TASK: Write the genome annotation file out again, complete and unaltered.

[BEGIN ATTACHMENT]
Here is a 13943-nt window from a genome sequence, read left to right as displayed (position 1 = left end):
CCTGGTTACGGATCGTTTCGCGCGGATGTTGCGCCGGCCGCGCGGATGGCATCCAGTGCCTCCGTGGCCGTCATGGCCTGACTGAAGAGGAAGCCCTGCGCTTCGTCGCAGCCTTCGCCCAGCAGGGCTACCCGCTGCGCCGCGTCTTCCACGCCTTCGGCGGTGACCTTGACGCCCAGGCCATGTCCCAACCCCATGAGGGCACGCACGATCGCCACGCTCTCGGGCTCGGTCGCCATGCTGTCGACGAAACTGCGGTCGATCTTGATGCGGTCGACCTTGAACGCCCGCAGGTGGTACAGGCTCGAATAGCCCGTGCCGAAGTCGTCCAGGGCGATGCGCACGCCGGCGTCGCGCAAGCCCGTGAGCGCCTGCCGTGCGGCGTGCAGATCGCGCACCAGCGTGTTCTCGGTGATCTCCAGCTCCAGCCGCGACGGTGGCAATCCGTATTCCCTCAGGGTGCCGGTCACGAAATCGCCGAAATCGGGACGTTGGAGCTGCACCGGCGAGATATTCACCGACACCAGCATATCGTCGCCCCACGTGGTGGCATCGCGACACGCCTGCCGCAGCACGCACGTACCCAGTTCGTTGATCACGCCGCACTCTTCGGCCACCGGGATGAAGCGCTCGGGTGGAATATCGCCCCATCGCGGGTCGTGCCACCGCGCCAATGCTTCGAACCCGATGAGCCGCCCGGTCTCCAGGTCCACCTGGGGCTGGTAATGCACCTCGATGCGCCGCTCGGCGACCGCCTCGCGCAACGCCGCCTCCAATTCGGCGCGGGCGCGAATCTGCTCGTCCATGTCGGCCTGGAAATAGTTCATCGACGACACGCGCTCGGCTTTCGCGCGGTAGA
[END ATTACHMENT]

Here is a 13943-nt window from a genome sequence, read left to right as displayed (position 1 = left end):
CCTGGTTACGGATCGTTTCGCGCGGATGTTGCGCCGGCCGCGCGGATGGCATCCAGTGCCTCCGTGGCCGTCATGGCCTGACTGAAGAGGAAGCCCTGCGCTTCGTCGCAGCCTTCGCCCAGCAGGGCTACCCGCTGCGCCGCGTCTTCCACGCCTTCGGCGGTGACCTTGACGCCCAGGCCATGTCCCAACCCCATGAGGGCACGCACGATCGCCACGCTCTCGGGCTCGGTCGCCATGCTGTCGACGAAACTGCGGTCGATCTTGATGCGGTCGACCTTGAACGCCCGCAGGTGGTACAGGCTCGAATAGCCCGTGCCGAAGTCGTCCAGGGCGATGCGCACGCCGGCGTCGCGCAAGCCCGTGAGCGCCTGCCGTGCGGCGTGCAGATCGCGCACCAGCGTGTTCTCGGTGATCTCCAGCTCCAGCCGCGACGGTGGCAATCCGTATTCCCTCAGGGTGCCGGTCACGAAATCGCCGAAATCGGGACGTTGGAGCTGCACCGGCGAGATATTCACCGACACCAGCATATCGTCGCCCCACGTGGTGGCATCGCGACACGCCTGCCGCAGCACGCACGTACCCAGTTCGTTGATCACGCCGCACTCTTCGGCCACCGGGATGAAGCGCTCGGGTGGAATATCGCCCCATCGCGGGTCGTGCCACCGCGCCAATGCTTCGAACCCGATGAGCCGCCCGGTCTCCAGGTCCACCTGGGGCTGGTAATGCACCTCGATGCGCCGCTCGGCGACCGCCTCGCGCAACGCCGCCTCCAATTCGGCGCGGGCGCGAATCTGCTCGTCCATGTCGGCCTGGAAATAGTTCATCGACGACACGCGCTCGGCTTTCGCGCGGTAGA